This RFP has been in the works for some time, and the reason is fairly obvious—the city is seeking to dramatically reduce the costs of its current in-house waste collection as it struggles to maintain its mix of public services. On June 13th, Waste & Recycling News reported that city officials had met with two large, national solid waste management companies—Waste Management Inc. and Republic Services—to discuss the potential privatization of residential solid waste, and the firms reportedly told officials that they believed that they could cut costs by approximately 30 percent ($15 million in savings on the $50 million annual cost of collection currently). Though these are preliminary numbers, and the true cost savings potential will be discovered through the current competitive bidding process, savings of that potential magnitude would be nothing to sneeze at given Detroit’s precarious fiscal position.

Read the full article here. The piece goes on to note Fresno, California's recent election that saw the narrow defeat of a waste privatization initiative in that city and discusses the lessons that Detroit and others might take away from that situation.

For more of Reason Foundation's work on local government privatization and solid waste, see here and here.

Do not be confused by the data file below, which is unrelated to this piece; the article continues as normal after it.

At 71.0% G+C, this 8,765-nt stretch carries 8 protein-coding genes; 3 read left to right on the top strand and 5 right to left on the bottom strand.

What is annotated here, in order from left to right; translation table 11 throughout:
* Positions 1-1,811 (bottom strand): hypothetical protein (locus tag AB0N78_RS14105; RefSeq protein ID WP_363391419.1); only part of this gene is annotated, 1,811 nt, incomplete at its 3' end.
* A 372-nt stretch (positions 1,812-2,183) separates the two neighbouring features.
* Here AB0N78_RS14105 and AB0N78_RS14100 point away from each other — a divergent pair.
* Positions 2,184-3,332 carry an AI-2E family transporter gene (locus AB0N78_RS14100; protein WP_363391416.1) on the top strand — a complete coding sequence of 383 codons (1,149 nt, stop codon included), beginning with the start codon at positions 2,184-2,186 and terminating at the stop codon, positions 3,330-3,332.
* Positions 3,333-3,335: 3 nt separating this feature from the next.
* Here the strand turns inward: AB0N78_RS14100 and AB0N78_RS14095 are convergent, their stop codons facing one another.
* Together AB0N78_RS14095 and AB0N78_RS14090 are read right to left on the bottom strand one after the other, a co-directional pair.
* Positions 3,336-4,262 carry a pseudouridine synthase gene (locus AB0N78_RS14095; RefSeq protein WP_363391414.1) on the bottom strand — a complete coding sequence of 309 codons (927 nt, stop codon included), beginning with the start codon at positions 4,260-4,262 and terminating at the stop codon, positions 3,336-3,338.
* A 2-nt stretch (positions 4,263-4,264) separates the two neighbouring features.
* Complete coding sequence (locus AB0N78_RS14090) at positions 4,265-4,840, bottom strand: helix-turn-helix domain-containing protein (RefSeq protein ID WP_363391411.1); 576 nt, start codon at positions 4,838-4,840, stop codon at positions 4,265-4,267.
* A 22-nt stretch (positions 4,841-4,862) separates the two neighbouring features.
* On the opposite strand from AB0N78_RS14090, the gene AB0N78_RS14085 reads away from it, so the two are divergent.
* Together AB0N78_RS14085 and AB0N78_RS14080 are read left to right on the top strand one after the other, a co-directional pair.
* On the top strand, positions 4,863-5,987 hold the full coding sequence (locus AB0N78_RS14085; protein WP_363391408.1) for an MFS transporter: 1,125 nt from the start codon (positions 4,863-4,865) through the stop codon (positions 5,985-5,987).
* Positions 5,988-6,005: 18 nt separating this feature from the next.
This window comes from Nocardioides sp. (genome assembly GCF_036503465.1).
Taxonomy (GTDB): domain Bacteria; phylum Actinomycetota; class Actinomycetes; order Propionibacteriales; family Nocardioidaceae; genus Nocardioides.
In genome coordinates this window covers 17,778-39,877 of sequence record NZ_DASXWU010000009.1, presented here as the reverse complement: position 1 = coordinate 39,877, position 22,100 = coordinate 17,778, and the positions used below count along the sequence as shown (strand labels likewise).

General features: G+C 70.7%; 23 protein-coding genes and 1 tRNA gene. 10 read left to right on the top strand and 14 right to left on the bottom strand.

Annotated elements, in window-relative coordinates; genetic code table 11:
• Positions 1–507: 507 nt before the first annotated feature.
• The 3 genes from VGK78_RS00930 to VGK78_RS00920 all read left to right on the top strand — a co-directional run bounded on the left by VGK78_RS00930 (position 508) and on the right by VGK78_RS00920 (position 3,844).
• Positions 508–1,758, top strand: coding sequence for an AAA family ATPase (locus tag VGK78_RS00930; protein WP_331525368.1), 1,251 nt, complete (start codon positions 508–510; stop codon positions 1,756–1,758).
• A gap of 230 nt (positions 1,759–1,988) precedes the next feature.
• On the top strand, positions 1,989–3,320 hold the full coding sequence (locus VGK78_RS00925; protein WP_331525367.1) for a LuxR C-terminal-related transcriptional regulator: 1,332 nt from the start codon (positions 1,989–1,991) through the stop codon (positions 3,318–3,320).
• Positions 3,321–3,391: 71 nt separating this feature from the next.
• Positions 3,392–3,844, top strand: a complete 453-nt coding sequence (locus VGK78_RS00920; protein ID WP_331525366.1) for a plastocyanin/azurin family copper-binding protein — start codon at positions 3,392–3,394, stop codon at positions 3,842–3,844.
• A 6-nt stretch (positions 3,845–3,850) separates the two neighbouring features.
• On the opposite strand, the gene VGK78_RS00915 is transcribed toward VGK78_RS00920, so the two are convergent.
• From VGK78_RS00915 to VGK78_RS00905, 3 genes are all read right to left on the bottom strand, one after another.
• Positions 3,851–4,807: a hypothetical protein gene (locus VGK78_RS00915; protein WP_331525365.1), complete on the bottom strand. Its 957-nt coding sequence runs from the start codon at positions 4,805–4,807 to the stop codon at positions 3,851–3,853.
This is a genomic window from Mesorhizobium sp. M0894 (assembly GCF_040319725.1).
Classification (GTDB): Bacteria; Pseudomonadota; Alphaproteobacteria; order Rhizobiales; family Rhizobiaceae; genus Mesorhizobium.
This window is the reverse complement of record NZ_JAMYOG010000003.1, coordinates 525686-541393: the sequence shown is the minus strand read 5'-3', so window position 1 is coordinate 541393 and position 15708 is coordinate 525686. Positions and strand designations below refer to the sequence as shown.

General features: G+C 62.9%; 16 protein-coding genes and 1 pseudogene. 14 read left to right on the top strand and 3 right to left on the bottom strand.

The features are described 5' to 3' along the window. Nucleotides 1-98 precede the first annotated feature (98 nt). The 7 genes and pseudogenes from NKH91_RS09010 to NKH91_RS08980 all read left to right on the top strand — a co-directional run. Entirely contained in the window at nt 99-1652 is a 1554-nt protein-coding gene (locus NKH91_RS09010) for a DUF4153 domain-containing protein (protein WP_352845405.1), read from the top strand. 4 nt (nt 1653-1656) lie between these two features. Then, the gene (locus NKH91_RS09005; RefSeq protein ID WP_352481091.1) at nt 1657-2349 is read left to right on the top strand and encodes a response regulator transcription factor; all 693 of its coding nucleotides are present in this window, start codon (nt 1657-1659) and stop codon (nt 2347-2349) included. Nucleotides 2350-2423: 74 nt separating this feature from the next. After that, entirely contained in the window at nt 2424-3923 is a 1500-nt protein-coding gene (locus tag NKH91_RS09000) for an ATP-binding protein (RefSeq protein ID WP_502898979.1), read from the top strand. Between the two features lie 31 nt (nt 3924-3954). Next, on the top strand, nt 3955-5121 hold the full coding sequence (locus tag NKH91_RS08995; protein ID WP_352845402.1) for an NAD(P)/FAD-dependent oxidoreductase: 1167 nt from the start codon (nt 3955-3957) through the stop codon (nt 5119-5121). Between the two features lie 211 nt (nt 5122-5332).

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Innovators in Action: Innovation and the Future of Public-Private Partnerships in Centennial, Colorado

The latest interview in Reason Foundation's Innovators in Action 2013 series is the second of a two-part series focusing on the contract city of Centennial, Colorado, a Denver-area suburb of more than 100,000 residents that incorporated in 2001 and has gained increasing recognition in public administration circles as a leader in innovative government efficiency and privatization initiatives.

Since incorporation, the city has pursued a "contract city" policy of contracting with outside providers for most public services, and in 2008, Centennial launched what has become its most recognized achievement: a large-scale, full-scope public-private partnership (PPP) with national engineering firm CH2M HILL to provide all of the city's public works services. In Part 1 of our Centennial feature last month, we interviewed Centennial Mayor Cathy Noon and City Manager John Danielson on the city's approach to maintaining a lean government through smart contracting and using public-private partnerships to help drive performance across the entire city government.